Kensinger's attorney in Tillman case lashes out at Army
The attorney for a retired three-star general censured last week for misconduct in the 2004 "friendly fire" death of former NFL player Pat Tillman has lashed out at top Army officials. Charles Gittins, Lt. Gen. Philip Kensinger's attorney, described his client as the "fall guy" of the investigation.Gittins told ESPN.com that Kensinger has neither received a copy of the censure nor spoken about it with the Secretary of the Army, Pete Geren. Kensinger, 58, was censured by Geren after senior Army officers determined earlier this year that Kensinger lied to investigators about when he learned that Tillman's death was a suspected friendly fire case. Investigators determined that Kensinger had been alerted of those suspicions days before he attended a nationally televised memorial service for Tillman on May 3, 2004. At that time, the Tillman family and the public still believed the Army's initial report that he had been killed by enemy fire in Afghanistan 11 days earlier, on April 22. Kensinger was unavailable for comment, but Gittins said he is baffled by the Army's handling of the censure. "I explain it as extremely poor leadership," Gittins said. "Unconscionably poor leadership, in fact. For my client to find out on the news that he has been censured by the Secretary of the Army is disgracefully cowardly ... I assume the Secretary of the Army wasn't lying ... but my client hasn't seen anything about it." Department of the Army spokesperson Paul Boyce said the correspondence regarding the censure had been sent to Kensinger, but added, "Rest assured, if Mr. Gittins' client has not received the first letter, we'll get out another copy to him and the general most quickly." Boyce provided a number of related documents to ESPN.com, including a memorandum signed by Kensinger acknowledging receipt of an April 25, 2007, administrative reprimand issued to him by Gen. William Wallace, who had been assigned by the Secretary of the Army to review the Department of Defense Inspector General's findings in the Tillman incident. Kensinger filed a rebuttal to the reprimand, but the Secretary of the Army formally censured Kensinger on July 30 on the same grounds.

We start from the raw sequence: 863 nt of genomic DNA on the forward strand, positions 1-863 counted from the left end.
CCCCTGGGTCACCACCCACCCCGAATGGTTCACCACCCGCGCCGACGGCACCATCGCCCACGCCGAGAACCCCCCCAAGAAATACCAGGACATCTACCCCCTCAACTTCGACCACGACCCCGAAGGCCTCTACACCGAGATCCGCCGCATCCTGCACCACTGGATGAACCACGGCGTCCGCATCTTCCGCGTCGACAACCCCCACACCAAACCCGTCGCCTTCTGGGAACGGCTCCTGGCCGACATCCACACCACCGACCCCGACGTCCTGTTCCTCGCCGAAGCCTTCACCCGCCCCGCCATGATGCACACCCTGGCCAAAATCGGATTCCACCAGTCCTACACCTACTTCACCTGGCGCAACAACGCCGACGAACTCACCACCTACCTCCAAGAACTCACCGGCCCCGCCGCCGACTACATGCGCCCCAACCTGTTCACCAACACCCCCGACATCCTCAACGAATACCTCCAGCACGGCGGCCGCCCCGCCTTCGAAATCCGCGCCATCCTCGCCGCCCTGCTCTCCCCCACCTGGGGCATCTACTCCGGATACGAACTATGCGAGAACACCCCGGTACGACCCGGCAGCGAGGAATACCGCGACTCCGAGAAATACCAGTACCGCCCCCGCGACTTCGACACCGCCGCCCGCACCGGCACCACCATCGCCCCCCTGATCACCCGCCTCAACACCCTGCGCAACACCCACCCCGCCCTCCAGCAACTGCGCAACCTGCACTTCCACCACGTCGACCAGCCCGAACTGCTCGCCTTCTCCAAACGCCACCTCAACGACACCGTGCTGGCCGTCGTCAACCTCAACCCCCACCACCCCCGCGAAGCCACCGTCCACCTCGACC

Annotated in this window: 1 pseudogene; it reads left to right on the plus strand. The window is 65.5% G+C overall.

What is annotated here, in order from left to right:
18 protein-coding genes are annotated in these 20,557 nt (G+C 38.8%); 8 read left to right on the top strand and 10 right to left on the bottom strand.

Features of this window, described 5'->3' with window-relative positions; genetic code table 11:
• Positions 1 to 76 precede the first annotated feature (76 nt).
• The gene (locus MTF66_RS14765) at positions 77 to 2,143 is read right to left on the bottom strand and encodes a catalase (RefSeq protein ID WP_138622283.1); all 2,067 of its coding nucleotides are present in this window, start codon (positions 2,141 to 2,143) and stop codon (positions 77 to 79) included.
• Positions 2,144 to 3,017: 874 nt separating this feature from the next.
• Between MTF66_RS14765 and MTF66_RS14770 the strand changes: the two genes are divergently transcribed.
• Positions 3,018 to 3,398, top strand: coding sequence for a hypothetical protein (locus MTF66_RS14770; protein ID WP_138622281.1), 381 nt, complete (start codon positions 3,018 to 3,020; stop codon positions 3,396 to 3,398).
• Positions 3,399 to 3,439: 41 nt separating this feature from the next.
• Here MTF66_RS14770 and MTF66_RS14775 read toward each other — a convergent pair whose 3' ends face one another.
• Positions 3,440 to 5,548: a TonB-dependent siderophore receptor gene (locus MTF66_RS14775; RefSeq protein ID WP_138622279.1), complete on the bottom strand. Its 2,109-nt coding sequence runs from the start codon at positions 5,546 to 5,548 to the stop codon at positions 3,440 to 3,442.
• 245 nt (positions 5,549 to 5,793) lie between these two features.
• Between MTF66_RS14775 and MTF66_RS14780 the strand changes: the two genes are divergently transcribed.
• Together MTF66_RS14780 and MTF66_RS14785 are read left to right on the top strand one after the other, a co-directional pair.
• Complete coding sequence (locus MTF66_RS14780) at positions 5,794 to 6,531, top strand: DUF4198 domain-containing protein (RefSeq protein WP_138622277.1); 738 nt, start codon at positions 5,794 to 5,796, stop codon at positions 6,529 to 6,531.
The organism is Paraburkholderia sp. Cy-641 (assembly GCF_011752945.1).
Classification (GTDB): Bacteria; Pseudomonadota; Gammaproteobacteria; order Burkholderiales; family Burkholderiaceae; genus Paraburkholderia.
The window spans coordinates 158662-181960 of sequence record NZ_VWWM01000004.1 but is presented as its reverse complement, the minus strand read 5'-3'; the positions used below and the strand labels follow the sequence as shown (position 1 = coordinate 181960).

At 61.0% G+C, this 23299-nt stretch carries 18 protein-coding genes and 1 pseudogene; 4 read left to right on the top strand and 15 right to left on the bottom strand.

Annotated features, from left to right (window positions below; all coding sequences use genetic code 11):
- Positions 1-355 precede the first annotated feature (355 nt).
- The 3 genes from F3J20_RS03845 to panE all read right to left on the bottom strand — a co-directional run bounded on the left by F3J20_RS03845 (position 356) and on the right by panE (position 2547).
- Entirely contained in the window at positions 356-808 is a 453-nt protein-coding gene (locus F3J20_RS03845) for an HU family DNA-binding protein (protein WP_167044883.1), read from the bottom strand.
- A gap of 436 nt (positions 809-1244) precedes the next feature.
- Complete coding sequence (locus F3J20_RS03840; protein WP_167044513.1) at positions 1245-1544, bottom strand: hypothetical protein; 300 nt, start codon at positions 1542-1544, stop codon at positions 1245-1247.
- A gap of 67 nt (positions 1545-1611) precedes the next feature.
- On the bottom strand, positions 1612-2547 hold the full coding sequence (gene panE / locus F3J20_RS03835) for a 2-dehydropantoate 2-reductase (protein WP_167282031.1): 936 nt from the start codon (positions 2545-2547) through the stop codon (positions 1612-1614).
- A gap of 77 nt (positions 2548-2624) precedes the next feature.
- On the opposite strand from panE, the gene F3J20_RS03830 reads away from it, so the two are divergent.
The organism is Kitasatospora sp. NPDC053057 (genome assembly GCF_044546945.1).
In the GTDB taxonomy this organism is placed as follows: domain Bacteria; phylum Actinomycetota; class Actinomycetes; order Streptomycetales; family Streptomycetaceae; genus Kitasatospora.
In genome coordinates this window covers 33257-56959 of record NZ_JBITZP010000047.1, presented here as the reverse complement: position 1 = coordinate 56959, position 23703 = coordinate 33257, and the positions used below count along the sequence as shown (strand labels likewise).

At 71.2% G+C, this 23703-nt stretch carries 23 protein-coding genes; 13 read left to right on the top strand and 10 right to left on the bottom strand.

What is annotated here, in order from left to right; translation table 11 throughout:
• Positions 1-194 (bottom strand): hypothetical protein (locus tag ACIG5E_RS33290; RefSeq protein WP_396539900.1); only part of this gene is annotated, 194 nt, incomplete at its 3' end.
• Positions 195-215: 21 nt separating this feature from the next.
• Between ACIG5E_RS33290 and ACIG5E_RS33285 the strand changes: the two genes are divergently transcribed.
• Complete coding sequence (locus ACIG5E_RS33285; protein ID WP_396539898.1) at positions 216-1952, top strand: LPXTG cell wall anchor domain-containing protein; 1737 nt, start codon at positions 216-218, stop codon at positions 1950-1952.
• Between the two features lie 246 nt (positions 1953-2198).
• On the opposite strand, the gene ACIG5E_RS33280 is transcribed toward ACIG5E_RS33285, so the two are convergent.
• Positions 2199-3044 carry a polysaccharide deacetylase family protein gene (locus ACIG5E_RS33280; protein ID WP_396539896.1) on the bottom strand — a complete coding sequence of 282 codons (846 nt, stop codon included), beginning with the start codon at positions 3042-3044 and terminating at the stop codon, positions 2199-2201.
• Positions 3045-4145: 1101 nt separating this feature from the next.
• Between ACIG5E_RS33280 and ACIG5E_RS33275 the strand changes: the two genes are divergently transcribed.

|On April 29, 2004, then-Maj. Gen. Stanley McChrystal, commanding general of Joint Special Operations Command, sent a "Personal For" [P4] message to three Army commanders: Gen. John Abizaid, the head of U.S. Central Command; Gen. Bryan Douglas Brown, then head of the U.S. Special Operations Command; and Lt. Gen. Philip R. Kensinger, then head of the Army Special Operations Command. The message read: "Sir, in the aftermath of Corporal Patrick Tillman's untimely yet heroic death in Afghanistan on 22 April 04, it is anticipated that a 15-6 investigation nearing completion will find that it is highly possible that Corporal Tillman was killed by friendly fire. This potential finding is exacerbated by the unconfirmed but suspected reports that POTUS [President of the United States] and the Secretary of the Army might include comments about Corporal Tillman's heroism and his approved Silver Star medal in speeches currently being prepared, not knowing the specifics surrounding his death. The potential that he might have been killed by friendly fire in no way detracts from his witnessed heroism or the recommended personal decoration for valor in the face of the enemy. Corporal Tillman was killed in a complicated battlespace geometry involving two separate Ranger vehicle serials traversing through severe terrain along a winding 500-600 foot defile in which friendly forces were fired upon by multiple enemy positions. Corporal Tillman disembarked from his vehicle, and in support of his fellow Rangers and demonstrating great concern for their welfare over care for his own safety entered the enemy kill-zone into which both enemy and friendly fire impacted. I felt that it was essential that you received this information as soon as we detected it in order to preclude any unknowing statements by our country's leaders which might cause public embarrassment if the circumstances of Corporal Tillman's death become public." This is the reaction to the memo from Mary Tillman, Pat Tillman's mother: "That memo is damming as hell. And yet, nothing happens to [McChrystal]. He is writing fraudulent language in that memo. He is giving examples of how they can script the Silver Star award, even though Pat was killed by fratricide. And he is saying we need to keep our leadership abreast of things so they don't embarrass themselves, if the circumstances of Pat's death should become public He should be saying 'We're going to have to put a hold to the silver star and we're going to have to notify the family [of suspected friendly fire].' That is what he would say if he was innocent, but he is not. He is trying to find a way that they can continue this false, elaborate story of theirs. And the fact that he is off the hook is atrocious."|
PAT TILLMAN INVESTIGATION
• House report cites 'lack of recall'
• Tillman's widow calls for 'authentic leadership'
• Kensinger's attorney lashes out at Army
• Bush doesn't remember when he learned of fratricide
• Fish: Another hearing, more frustration for Tillman family
• Rumsfeld defends himself in Congressional hearing
• Retired three-star Gen. Kensinger censured in cover-up
• Doctors: Closeness of Tillman's wounds suspicious
• Retired general faces demotion in death of Tillman
• Tillman info sought from White House, Pentagon
• Tillman hearing is 'just the start'
• Army Ranger 'ordered' to conceal Tillman details
• Report: Army cut off communication after Tillman died
• Report: House committee to hold hearings
• Tillman's dad: Memo supports cover-up theory
• Report: General warned about friendly-fire death
• Family pushes for congressional hearings
• Military: Nothing criminal in Tillman's death
• Ranger: Account of death was 'doctored'
• Statement from Mary Tillman and family